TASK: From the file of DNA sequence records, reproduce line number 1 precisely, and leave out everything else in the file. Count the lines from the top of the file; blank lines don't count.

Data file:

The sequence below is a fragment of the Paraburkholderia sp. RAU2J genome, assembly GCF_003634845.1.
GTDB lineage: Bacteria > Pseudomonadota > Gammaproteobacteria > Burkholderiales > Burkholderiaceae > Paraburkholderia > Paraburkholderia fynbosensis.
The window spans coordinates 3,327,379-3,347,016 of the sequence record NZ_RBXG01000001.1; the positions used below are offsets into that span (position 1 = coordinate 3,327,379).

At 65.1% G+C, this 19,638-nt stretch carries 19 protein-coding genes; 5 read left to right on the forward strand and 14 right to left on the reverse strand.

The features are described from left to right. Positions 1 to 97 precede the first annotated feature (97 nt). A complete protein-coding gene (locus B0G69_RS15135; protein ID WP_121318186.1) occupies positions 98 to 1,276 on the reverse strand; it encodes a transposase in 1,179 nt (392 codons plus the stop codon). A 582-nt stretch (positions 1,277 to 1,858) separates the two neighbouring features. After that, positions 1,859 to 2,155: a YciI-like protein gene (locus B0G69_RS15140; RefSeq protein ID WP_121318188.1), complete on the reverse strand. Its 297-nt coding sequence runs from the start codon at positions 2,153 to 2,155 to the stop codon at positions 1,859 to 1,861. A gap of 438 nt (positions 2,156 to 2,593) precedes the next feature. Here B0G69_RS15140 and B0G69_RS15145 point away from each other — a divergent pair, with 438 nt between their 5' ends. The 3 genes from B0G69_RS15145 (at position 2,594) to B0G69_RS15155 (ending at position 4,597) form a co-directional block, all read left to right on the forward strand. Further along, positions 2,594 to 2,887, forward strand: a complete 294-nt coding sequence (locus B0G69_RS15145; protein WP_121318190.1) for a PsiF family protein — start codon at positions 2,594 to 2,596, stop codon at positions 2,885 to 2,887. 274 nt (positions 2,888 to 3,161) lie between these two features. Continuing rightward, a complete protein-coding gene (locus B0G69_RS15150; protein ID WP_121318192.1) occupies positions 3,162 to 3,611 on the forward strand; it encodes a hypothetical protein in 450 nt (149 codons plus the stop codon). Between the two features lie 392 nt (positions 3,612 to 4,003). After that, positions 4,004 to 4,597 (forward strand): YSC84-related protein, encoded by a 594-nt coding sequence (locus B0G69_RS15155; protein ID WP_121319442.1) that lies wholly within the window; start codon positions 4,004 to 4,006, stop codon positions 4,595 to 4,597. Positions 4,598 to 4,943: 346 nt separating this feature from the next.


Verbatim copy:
The sequence below is a fragment of the Paraburkholderia sp. RAU2J genome, assembly GCF_003634845.1.